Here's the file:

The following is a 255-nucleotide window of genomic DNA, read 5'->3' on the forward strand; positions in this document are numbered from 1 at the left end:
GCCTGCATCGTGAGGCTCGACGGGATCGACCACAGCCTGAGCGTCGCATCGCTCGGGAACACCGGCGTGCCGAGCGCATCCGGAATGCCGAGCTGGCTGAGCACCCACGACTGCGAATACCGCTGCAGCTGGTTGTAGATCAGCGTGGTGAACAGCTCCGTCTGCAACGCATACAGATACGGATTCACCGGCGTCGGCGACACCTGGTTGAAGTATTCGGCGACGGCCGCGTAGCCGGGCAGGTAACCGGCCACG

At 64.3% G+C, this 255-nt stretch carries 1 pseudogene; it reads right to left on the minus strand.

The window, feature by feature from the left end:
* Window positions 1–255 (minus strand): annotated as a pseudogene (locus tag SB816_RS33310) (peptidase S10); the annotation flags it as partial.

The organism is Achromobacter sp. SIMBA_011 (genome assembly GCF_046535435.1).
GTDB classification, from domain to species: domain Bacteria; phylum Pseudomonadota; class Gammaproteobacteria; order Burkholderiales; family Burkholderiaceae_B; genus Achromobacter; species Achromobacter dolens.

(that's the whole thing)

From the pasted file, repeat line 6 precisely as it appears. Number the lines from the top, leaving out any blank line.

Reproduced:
The organism is Achromobacter sp. SIMBA_011 (genome assembly GCF_046535435.1).